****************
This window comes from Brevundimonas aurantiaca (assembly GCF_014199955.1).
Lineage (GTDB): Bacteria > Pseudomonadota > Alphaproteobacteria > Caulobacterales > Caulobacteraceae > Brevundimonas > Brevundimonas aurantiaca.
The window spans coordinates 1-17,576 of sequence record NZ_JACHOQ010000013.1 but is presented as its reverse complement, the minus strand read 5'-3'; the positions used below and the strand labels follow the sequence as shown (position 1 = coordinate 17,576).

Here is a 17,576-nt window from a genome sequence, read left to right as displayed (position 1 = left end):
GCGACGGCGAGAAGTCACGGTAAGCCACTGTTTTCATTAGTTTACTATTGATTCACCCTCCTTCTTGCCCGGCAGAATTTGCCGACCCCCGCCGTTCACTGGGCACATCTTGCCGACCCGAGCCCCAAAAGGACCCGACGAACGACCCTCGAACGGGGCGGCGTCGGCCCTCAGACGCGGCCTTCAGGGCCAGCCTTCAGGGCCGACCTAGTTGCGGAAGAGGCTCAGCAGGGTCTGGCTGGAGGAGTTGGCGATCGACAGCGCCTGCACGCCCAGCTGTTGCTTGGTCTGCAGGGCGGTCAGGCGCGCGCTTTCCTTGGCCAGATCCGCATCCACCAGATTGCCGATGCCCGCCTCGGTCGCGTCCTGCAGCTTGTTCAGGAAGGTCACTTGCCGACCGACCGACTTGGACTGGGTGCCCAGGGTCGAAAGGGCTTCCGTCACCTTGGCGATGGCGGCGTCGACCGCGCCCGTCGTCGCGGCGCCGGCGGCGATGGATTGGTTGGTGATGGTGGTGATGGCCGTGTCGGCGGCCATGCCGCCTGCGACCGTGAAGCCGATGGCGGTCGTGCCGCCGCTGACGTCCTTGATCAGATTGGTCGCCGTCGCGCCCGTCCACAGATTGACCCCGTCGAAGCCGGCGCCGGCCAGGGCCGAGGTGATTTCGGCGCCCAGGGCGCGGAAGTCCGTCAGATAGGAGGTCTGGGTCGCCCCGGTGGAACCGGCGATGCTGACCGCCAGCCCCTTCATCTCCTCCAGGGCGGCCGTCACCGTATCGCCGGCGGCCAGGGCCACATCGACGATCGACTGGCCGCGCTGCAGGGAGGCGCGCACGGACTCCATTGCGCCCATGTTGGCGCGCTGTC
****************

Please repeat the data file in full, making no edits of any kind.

This window comes from Brevundimonas aurantiaca (assembly GCF_014199955.1).
Lineage (GTDB): Bacteria > Pseudomonadota > Alphaproteobacteria > Caulobacterales > Caulobacteraceae > Brevundimonas > Brevundimonas aurantiaca.
The window spans coordinates 1-17,576 of sequence record NZ_JACHOQ010000013.1 but is presented as its reverse complement, the minus strand read 5'-3'; the positions used below and the strand labels follow the sequence as shown (position 1 = coordinate 17,576).

Here is a 17,576-nt window from a genome sequence, read left to right as displayed (position 1 = left end):
GCGACGGCGAGAAGTCACGGTAAGCCACTGTTTTCATTAGTTTACTATTGATTCACCCTCCTTCTTGCCCGGCAGAATTTGCCGACCCCCGCCGTTCACTGGGCACATCTTGCCGACCCGAGCCCCAAAAGGACCCGACGAACGACCCTCGAACGGGGCGGCGTCGGCCCTCAGACGCGGCCTTCAGGGCCAGCCTTCAGGGCCGACCTAGTTGCGGAAGAGGCTCAGCAGGGTCTGGCTGGAGGAGTTGGCGATCGACAGCGCCTGCACGCCCAGCTGTTGCTTGGTCTGCAGGGCGGTCAGGCGCGCGCTTTCCTTGGCCAGATCCGCATCCACCAGATTGCCGATGCCCGCCTCGGTCGCGTCCTGCAGCTTGTTCAGGAAGGTCACTTGCCGACCGACCGACTTGGACTGGGTGCCCAGGGTCGAAAGGGCTTCCGTCACCTTGGCGATGGCGGCGTCGACCGCGCCCGTCGTCGCGGCGCCGGCGGCGATGGATTGGTTGGTGATGGTGGTGATGGCCGTGTCGGCGGCCATGCCGCCTGCGACCGTGAAGCCGATGGCGGTCGTGCCGCCGCTGACGTCCTTGATCAGATTGGTCGCCGTCGCGCCCGTCCACAGATTGACCCCGTCGAAGCCGGCGCCGGCCAGGGCCGAGGTGATTTCGGCGCCCAGGGCGCGGAAGTCCGTCAGATAGGAGGTCTGGGTCGCCCCGGTGGAACCGGCGATGCTGACCGCCAGCCCCTTCATCTCCTCCAGGGCGGCCGTCACCGTATCGCCGGCGGCCAGGGCCACATCGACGATCGACTGGCCGCGCTGCAGGGAGGCGCGCACGGACTCCATTGCGCCCATGTTGGCGCGCTGTC